Eastern Orthodox Christians practice ancient faith

SOURCE: News-Journal.com

By Angela Ward award@news-journal.com

TYLER — Ask most East Texans about the major divisions of Christianity and their response will probably mention only two of the three: Roman Catholics and Protestants.


The third branch of Christianity, Eastern Orthodox, is relatively unknown in most of the southern United States, but that’s beginning to change.

The Rev. John Mikita, pastor of St. John of Damascus Orthodox Church in Tyler, said his congregation has slowly but steadily increased since it began six years ago. It now contains about 55 members.

“While our members include some people — mainly immigrants — who were raised as Orthodox Christians, most are native East Texans who converted to this branch of Christianity because they found it met their needs and answered their questions,” Mikita said.

Mikita himself began his vocation as an Anglican priest in Pennsylvania. While in seminary, he began studying Eastern Orthodox Christianity and, shortly after he was ordained, decided it was the branch that most fully and faithfully followed the teachings of Christ.

“Orthodox Christians have a different world view than either Protestants or Catholics,” Mikita said. “It’s not just that they arrive at different answers, but that they ask different questions.”

Protestantism and Catholicism are both rooted in Western culture, he said. Orthodox Christianity, which is most common in Asia and eastern Europe, tends to take a more oriental, mystical approach toward faith.

“The Orthodox liturgy is very different than anything in the West, either Catholic or Protestant,” Mikita said. “It’s very ancient and really rooted in a living past and living present.”

Mikita said the Protestant reformation was a response to the excesses and abuses of the Roman Catholic Church of the late middle ages. He believes that if western Europeans of that era had had access to the teachings and practices of Orthodox Christianity, they might have chosen that direction rather than forming a third branch of Christianity. However at that point in history, there was little knowledge of Orthodox Christianity outside of Asia, north Africa and the far-eastern portions of Europe.

“Becoming an Orthodox Christian is not an easy thing to do,” Mikita said. “We want to make sure that people are making this decision with their heads, as well as their hearts.”

The process of being fully integrated into the Orthodox Church generally takes about two years, he said. Depending on what faith they previously practiced, it can cause problems with their families.

“My family was very supportive because, for me, it was almost returning full circle to the family’s original faith,” Mikita said. “My great-grandparents were Orthodox Christians, but my grandfather converted to Catholicism when he married a Roman Catholic.”

Mikita wears a full beard, which is traditional for Orthodox priests. Unlike Catholic priests, Orthodox priests can be married and he is; he and his wife, Christina, have two children. However, Orthodox bishops must be celibate and should Mikita’s wife die, he would not be allowed to remarry.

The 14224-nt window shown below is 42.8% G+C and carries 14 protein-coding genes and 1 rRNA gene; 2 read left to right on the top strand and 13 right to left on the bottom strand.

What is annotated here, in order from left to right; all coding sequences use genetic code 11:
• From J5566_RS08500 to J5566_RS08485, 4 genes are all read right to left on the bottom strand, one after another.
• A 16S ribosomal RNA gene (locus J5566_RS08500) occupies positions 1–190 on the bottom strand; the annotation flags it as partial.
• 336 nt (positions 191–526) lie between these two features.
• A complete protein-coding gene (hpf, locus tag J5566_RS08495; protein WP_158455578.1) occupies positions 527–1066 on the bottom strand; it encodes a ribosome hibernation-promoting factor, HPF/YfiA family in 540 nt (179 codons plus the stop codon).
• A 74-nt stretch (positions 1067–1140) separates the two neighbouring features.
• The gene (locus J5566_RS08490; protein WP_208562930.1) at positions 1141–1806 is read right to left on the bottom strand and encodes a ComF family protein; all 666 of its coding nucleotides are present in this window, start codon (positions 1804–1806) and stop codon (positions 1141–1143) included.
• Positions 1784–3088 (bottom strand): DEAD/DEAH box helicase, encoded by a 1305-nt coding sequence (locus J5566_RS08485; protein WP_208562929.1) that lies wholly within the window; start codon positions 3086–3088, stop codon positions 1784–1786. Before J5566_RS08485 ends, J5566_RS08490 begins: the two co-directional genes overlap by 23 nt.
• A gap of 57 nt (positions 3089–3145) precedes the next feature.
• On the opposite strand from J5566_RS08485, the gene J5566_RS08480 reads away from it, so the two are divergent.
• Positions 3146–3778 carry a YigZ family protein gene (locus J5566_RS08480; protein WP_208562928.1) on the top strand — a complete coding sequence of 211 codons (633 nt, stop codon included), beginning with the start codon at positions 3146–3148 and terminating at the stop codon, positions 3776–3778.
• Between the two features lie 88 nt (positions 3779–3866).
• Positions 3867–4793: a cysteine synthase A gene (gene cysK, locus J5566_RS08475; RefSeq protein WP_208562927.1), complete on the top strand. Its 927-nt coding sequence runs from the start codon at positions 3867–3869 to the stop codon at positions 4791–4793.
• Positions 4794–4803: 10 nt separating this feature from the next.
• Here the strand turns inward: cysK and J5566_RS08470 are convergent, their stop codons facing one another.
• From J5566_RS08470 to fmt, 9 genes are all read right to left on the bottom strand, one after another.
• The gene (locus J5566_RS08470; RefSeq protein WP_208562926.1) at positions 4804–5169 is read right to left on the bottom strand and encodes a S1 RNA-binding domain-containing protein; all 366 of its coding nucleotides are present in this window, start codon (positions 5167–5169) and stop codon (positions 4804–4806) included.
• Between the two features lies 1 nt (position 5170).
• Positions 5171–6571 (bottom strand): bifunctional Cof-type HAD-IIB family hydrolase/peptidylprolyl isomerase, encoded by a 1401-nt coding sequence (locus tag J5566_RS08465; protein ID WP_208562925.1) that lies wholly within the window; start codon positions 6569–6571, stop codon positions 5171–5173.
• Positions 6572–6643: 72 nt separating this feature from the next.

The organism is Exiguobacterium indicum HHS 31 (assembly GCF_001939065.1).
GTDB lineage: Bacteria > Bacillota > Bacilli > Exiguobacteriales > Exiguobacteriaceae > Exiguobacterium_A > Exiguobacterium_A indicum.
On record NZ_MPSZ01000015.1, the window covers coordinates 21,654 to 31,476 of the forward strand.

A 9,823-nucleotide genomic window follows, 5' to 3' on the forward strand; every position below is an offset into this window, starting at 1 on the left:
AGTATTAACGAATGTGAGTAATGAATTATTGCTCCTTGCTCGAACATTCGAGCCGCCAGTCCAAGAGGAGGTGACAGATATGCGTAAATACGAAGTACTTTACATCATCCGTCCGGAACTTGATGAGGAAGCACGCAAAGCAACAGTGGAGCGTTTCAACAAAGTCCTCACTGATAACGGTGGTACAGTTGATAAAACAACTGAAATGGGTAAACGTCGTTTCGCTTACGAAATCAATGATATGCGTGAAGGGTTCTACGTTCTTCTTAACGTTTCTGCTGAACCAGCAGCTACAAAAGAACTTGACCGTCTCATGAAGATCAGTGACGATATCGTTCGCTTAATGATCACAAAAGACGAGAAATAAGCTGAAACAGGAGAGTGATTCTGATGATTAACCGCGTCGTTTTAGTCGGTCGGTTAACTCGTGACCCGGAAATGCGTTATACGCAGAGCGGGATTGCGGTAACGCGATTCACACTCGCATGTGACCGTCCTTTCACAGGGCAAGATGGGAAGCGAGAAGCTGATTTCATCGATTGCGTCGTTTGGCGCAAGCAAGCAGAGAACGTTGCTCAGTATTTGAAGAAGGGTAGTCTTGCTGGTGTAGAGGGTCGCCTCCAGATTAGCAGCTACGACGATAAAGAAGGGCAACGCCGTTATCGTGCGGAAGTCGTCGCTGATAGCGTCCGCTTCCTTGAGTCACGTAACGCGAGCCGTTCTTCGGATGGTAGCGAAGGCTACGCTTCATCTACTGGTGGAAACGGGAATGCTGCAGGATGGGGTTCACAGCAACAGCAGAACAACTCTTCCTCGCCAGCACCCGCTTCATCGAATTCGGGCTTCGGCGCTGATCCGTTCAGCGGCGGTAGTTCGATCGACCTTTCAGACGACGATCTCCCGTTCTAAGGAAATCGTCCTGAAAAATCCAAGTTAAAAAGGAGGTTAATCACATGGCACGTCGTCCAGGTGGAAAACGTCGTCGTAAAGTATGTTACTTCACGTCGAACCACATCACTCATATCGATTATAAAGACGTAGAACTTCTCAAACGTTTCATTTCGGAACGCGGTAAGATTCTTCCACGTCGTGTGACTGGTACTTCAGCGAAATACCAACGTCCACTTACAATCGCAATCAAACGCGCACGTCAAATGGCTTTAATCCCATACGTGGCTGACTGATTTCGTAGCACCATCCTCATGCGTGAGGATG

“A lot of people think I’m Jewish or Muslim,” Mikita said. “They’re often surprised when they realize the Christian world is much larger than they’ve ever been told.”

Eastern Orthodox Christians often come from a part of the world where they’re persecuted for their faith, but that has led to a strong internal cohesion in the Orthodox churches throughout the world, he said.

Harvey and Xenia Durham are Longview residents who are happy to have a relatively nearby Orthodox church to attend. Xenia Durham is a cradle Orthodox Christian, while her husband converted several years after they were married.

“Three of my four grandparents were immigrants and I was raised mostly on Air Force bases, where Orthodox Christianity wasn’t as rare as it is in East Texas,” she said.

Harvey Durham, who served for many years as the band director for Longview High School, said he was raised as a Baptist.

“It wasn’t a huge issue for my family when I became Orthodox,” Durham said. “I appreciate the Christian background and basic beliefs I learned growing up Baptist, but this branch of Christianity is the one I feel most comfortable with.”

Xenia Durham said the Orthodox services and foundational beliefs have not changed in the past 2,000 years.

“The church’s expectations don’t change to meet people’s desires,” she said. “I believe there is more substance in our religion and more fulfillment.”


A more recent convert to Eastern Orthodox Christianity is Taylor Wingerd, an EMT with Good Shepherd Medical Center. He converted after his brother had done so; his brother had been introduced to Orthodoxy while traveling in Russia. The family mostly attended an Assembly of God church while the brothers were growing up.

“My parents are very devout, regular church goers, but they also encouraged us to ask questions and seek the truth,” Wingerd said. “In my teens, I began to visit other churches and felt like there had to be something out there that more fully met what I was looking for.”

When he was introduced to Eastern Orthodox Christianity, Wingerd felt that he’d found a branch of the faith that could answer his questions and help him grow in faith.

“Orthodox Christianity is very traditional and really holy,” Wingerd said. “The goal is to grow in faith, connecting more fully with both God and others.”


Michael9/18/2013 4:27 am
These people in East Texas discovered that minds, hearts and souls are like parachutes: they work best when open.
Here you can leave your comment on the present article, not exceeding 4000 characters. All comments will be read by the editors of OrthoChristian.Com.
Enter through FaceBook
Your name:
Your e-mail:
Enter the digits, seen on picture:

Characters remaining: 4000

to our mailing list

* indicates required